And you can.

Nephi not only had the right attitude, he explained how to get the right attitude. What had Nephi been doing right before his father told him about his new assignment? He’d been speaking with the Lord.

And it came to pass that I, Nephi. . . did cry unto the Lord; and behold he did visit me, and did soften my heart that I did believe all the words which had been spoken by my father; wherefore, I did not rebel against him like unto my brothers. (1 Ne. 2:16)

“Yeah,” you might say, “but the thing I’m being asked to do is a really big deal!”

Really? I guess God didn’t know that, so you better tell him. Tell him that your agenda is more important than His. Go ahead—tell Him. See what He says. Maybe He’ll change His mind. Just be prepared for when He ends up changing your mind. And don’t judge your future, faithful self against your present “practical” self—that will just embarrass you later.

God knows what He’s doing with you. Trust Him.

Interview with Author Misty Moncur

Interview with Misty Moncur

Show Notes:

Misty Moncur is the author of the LDS novel, Daughter of Helaman. As her bio on her website, http://mistymoncur.blogspot.com/ states,

Misty fits in writing like other people fit in breathing. She writes in the Romance, Young Adult, and Religious genres.

Misty lives in Utah with her husband, her Wii-addicted son, and her curly-haired daughter. They spend a great deal of time laughing and the rest of it eating pizza


Questions discussed in the Interview:

What gave you the idea of creating a young woman who is interested in joining Helaman’s army of 2000 young men?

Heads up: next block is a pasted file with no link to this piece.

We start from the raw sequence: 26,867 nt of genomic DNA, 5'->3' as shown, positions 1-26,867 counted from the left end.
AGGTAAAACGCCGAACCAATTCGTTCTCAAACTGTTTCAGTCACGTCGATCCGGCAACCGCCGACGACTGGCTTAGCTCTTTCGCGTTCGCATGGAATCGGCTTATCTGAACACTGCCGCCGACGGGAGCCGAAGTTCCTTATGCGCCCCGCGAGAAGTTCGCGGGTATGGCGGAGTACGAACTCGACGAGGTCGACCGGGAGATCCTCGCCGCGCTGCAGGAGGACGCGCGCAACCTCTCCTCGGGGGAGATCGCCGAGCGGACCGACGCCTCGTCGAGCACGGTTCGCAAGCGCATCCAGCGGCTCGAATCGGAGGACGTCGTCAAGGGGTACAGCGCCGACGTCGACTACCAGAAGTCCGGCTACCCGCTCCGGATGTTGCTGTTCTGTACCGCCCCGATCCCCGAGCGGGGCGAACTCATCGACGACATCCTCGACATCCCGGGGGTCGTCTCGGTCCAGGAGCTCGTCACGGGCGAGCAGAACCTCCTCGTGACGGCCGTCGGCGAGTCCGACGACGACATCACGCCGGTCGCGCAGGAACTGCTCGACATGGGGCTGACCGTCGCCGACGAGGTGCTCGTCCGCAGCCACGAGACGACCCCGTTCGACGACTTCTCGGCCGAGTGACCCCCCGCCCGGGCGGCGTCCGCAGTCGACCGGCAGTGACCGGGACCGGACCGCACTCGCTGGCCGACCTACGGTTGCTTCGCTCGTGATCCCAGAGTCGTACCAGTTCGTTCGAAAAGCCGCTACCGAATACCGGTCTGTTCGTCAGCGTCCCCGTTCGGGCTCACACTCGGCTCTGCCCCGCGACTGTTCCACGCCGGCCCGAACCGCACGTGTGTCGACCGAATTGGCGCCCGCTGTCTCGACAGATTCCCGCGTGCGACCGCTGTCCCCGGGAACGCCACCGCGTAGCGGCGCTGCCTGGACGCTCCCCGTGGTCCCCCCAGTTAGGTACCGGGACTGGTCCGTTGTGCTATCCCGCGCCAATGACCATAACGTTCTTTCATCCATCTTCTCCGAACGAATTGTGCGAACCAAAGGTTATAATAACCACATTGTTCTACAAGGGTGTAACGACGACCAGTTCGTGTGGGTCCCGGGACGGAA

I noticed that Keturah has a very strong view of gender roles. Was that difficult to write into the Nephite culture?

What kind of research did you have to do in order to write about day-to-day living in Nephite times?

There are probably many members of the church that would like to study more about what Nephite life may have been like. What sources or tools would you recommend?

Was there anything about the history or characters in the story that you didn’t include in the book (deleted scenes, unwritten backstory, etc)?

The book is obviously intended for an LDS audience. What do you hope members of the church get from Daughter of Helaman?

How did writing this book effect your testimony of the Book of Mormon?

What got you started in writing?

How did you get from an interest in writing to actually starting your first book? Was the task harder or easier than you expected?

What do you recommend to other writers who would like to write a book, but haven’t started yet?

What’s next? Sequel? Do you have another book underway?

Any advice or suggestions you would like to give new writers?

Thanks to Misty for allowing me to do the interview! Everyone go buy her book!